oCIS is all about files, sync and share - but most of the time there is more you want to do with your files, e.g. having a different view on your photo collection or editing your offices files in an online file editor. ownCloud 10 faced the same problem and solved it with
applications, which can extend the functionality of ownCloud 10 in a wide range. Since oCIS is different in its architecture compared to ownCloud 10, we had to come up with a similar (yet slightly different) solution. To extend the functionality of oCIS, you can write or install
extensions. An extension is basically any running code which integrates into oCIS and provides functionality to oCIS and its users. Because extensions are just microservices providing an API, you can technically choose any programming language you like - a huge improvement to ownCloud 10, where it was nearly impossible to use a different programming language than PHP.
We will now introduce you to the oCIS extension system and show you how you can create a custom extension yourself.
Technically every service in oCIS is an extension, even if oCIS would not really work without some of them. Therefore, you can draw inspiration from any of the plenty of extensions in the oCIS monorepo.
Besides these “default” extensions in the oCIS monorepo, there are two more extensions you should be aware of:
Differences between the extensions maintained inside the oCIS monorepo and the ones maintained in their own repository are:
- extensions inside the oCIS monorepo are all written in Go, whereas other extensions may choose the programming language freely
- extensions inside the oCIS monorepo heavily share tooling to reduce maintenance efforts, whereas other extensions may use different tooling (e.g. a different CI system)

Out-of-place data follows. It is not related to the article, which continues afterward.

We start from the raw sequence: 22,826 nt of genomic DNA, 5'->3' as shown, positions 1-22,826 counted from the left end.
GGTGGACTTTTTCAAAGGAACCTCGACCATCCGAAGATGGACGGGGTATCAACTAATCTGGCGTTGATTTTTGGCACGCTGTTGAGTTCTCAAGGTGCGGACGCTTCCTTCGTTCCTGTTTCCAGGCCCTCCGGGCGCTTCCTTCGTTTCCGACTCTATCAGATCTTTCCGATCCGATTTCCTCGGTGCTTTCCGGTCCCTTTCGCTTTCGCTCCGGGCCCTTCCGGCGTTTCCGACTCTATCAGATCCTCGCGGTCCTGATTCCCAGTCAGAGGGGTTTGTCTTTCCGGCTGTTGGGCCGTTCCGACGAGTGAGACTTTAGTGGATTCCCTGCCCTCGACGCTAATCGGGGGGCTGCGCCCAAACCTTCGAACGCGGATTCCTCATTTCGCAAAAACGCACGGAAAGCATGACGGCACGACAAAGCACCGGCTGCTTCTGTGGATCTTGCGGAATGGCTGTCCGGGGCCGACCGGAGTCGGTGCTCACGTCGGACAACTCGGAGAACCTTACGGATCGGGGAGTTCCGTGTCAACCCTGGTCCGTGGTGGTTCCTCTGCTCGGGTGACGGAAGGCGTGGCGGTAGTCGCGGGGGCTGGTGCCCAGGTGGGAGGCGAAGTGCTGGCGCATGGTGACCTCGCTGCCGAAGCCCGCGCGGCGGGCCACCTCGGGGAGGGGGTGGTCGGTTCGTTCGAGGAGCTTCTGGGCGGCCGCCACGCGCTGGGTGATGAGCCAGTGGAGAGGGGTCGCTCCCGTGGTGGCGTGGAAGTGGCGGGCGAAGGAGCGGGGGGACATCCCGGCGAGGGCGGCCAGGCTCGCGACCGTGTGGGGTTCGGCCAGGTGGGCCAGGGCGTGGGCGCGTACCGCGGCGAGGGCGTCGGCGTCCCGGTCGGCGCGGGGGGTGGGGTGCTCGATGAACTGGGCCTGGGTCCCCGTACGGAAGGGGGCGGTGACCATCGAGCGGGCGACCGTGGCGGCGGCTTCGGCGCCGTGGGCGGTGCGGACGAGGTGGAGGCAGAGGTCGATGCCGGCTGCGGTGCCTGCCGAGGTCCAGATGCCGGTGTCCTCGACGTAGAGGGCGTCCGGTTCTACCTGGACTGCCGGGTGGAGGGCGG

- extensions inside the oCIS monorepo will be all build into one binary and started with the
ocis servercommand. All other extensions must be started individually besides oCIS.
For quickstart purposes we also offer a template project which can be used to generate all the boilerplate code for you. But you also can decide to use your own project layout or even a different programming language.
Depending on the functionality of your extension, you might need to integrate with one or multiple of the components of oCIS mentioned below.
If your extension is not just doing something in the background, you will need a UI in order to allow the user to interact with your extension. You could just provide your own web frontend for that purpose, but for a better user experience you can easily integrate into the web frontend of oCIS, the new ownCloud Web.
ownCloud Web allows you to write an extension for itself and therefore offers a seamless user experience. Upon login, the user will be able to use the application switcher to switch between the files view, settings and other available and installed extensions, yours included. Furthermore it is also possible to register your extension for different file actions. As an example, you could offer your extension to the user for creating and editing office documents. The user will then be able to create or open a file with your application directly from the files view. How to provide create an extension for ownCloud Web can be seen best in the Hello extension, whereas plain file handling without any web frontend is available in the WOPI server extension.